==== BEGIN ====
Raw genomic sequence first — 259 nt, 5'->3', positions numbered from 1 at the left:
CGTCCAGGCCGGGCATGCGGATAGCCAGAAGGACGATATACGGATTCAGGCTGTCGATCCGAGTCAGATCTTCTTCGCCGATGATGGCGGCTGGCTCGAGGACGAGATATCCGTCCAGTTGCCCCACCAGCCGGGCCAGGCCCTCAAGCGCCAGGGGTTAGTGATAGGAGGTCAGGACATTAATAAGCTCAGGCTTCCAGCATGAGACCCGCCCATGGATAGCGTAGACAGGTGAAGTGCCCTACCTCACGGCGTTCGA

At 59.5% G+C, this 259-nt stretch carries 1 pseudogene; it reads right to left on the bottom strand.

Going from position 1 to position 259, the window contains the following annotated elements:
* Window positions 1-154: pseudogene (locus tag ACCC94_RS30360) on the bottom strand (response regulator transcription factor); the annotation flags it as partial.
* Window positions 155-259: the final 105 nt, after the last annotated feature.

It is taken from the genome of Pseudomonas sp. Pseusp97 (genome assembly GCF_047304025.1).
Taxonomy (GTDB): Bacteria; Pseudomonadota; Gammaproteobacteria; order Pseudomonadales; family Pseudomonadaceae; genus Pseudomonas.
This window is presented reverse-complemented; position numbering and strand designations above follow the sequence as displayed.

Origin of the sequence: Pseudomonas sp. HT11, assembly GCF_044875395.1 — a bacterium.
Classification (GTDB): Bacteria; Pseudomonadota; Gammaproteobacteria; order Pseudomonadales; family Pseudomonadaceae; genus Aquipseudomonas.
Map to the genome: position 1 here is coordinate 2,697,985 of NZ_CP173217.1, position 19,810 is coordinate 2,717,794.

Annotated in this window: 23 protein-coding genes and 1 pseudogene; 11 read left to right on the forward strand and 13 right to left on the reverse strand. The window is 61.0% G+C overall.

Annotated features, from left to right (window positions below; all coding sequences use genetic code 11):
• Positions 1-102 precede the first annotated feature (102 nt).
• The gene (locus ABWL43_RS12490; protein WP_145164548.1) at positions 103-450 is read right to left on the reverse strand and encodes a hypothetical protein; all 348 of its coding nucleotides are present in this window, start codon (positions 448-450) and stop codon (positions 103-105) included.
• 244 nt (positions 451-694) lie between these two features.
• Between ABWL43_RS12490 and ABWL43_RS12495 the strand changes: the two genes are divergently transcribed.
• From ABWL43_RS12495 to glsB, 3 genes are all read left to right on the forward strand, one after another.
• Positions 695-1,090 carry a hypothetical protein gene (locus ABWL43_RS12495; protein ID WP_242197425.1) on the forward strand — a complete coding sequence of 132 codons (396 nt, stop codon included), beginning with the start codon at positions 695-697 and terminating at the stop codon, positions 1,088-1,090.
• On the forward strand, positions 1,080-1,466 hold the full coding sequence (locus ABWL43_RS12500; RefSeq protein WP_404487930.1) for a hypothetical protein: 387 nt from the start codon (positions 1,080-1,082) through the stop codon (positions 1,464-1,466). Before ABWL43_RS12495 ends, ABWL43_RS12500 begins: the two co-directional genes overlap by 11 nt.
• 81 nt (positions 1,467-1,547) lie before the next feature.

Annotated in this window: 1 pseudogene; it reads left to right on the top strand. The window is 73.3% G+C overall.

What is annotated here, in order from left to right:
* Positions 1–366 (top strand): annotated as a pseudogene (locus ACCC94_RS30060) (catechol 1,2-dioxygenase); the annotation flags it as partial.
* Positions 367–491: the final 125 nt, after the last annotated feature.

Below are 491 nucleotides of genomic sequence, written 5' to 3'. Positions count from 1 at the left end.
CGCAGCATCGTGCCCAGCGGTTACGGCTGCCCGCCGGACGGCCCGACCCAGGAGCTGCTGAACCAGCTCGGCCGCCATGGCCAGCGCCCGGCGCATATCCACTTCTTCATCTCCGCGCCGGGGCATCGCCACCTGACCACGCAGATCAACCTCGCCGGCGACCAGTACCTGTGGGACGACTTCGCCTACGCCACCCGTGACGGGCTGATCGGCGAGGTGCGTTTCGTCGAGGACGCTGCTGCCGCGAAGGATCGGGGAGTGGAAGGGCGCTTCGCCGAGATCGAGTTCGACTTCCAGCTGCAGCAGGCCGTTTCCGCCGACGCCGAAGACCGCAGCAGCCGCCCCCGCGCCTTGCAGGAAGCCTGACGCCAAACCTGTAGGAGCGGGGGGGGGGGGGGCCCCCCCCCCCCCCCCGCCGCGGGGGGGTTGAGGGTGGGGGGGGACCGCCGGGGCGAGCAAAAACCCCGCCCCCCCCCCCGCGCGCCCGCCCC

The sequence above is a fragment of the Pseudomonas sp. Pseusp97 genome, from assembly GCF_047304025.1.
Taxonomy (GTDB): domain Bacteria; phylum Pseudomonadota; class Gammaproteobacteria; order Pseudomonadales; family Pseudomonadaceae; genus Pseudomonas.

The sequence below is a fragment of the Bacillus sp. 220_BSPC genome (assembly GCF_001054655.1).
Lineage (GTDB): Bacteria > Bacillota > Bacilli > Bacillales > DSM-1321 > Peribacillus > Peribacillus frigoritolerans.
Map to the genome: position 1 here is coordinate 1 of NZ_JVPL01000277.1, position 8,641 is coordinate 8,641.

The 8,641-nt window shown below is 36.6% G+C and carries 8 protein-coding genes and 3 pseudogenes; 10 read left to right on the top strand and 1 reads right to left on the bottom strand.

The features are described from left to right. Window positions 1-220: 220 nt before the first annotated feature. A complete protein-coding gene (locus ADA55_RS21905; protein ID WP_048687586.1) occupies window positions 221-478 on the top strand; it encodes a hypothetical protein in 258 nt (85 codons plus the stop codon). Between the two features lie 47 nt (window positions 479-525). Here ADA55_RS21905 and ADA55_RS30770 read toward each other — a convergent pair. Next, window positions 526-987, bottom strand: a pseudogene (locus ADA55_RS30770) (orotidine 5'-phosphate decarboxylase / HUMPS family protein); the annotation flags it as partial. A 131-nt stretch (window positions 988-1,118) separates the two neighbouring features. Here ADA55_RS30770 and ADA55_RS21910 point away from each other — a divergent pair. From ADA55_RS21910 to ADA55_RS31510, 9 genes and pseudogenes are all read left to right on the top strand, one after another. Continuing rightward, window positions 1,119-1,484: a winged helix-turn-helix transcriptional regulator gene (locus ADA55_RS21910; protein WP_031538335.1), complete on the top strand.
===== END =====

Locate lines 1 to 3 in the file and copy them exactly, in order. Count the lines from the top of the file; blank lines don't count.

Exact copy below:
Raw genomic sequence first — 259 nt, 5'->3', positions numbered from 1 at the left:
CGTCCAGGCCGGGCATGCGGATAGCCAGAAGGACGATATACGGATTCAGGCTGTCGATCCGAGTCAGATCTTCTTCGCCGATGATGGCGGCTGGCTCGAGGACGAGATATCCGTCCAGTTGCCCCACCAGCCGGGCCAGGCCCTCAAGCGCCAGGGGTTAGTGATAGGAGGTCAGGACATTAATAAGCTCAGGCTTCCAGCATGAGACCCGCCCATGGATAGCGTAGACAGGTGAAGTGCCCTACCTCACGGCGTTCGA

At 59.5% G+C, this 259-nt stretch carries 1 pseudogene; it reads right to left on the bottom strand.